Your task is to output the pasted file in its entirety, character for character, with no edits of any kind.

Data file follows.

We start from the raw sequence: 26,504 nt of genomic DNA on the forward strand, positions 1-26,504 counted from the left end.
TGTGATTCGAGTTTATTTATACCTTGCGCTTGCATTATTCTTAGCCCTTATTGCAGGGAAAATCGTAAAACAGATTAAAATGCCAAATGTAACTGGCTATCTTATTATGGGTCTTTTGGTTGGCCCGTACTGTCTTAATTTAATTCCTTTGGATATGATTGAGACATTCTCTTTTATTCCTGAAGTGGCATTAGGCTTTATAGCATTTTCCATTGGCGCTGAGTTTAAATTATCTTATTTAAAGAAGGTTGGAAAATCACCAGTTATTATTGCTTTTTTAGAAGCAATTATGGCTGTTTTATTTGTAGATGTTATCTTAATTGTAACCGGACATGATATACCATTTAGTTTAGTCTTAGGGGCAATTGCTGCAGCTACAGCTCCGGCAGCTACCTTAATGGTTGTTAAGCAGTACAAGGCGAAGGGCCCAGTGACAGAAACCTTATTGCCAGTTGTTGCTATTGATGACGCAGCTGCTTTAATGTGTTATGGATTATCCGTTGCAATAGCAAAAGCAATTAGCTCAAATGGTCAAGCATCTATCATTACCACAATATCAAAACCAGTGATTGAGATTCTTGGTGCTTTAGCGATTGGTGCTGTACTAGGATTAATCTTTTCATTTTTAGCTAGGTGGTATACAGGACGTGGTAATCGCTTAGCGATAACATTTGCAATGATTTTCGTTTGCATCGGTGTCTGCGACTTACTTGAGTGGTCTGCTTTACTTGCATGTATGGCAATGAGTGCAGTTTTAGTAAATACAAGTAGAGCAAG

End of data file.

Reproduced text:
We start from the raw sequence: 26,504 nt of genomic DNA on the forward strand, positions 1-26,504 counted from the left end.
TGTGATTCGAGTTTATTTATACCTTGCGCTTGCATTATTCTTAGCCCTTATTGCAGGGAAAATCGTAAAACAGATTAAAATGCCAAATGTAACTGGCTATCTTATTATGGGTCTTTTGGTTGGCCCGTACTGTCTTAATTTAATTCCTTTGGATATGATTGAGACATTCTCTTTTATTCCTGAAGTGGCATTAGGCTTTATAGCATTTTCCATTGGCGCTGAGTTTAAATTATCTTATTTAAAGAAGGTTGGAAAATCACCAGTTATTATTGCTTTTTTAGAAGCAATTATGGCTGTTTTATTTGTAGATGTTATCTTAATTGTAACCGGACATGATATACCATTTAGTTTAGTCTTAGGGGCAATTGCTGCAGCTACAGCTCCGGCAGCTACCTTAATGGTTGTTAAGCAGTACAAGGCGAAGGGCCCAGTGACAGAAACCTTATTGCCAGTTGTTGCTATTGATGACGCAGCTGCTTTAATGTGTTATGGATTATCCGTTGCAATAGCAAAAGCAATTAGCTCAAATGGTCAAGCATCTATCATTACCACAATATCAAAACCAGTGATTGAGATTCTTGGTGCTTTAGCGATTGGTGCTGTACTAGGATTAATCTTTTCATTTTTAGCTAGGTGGTATACAGGACGTGGTAATCGCTTAGCGATAACATTTGCAATGATTTTCGTTTGCATCGGTGTCTGCGACTTACTTGAGTGGTCTGCTTTACTTGCATGTATGGCAATGAGTGCAGTTTTAGTAAATACAAGTAGAGCAAG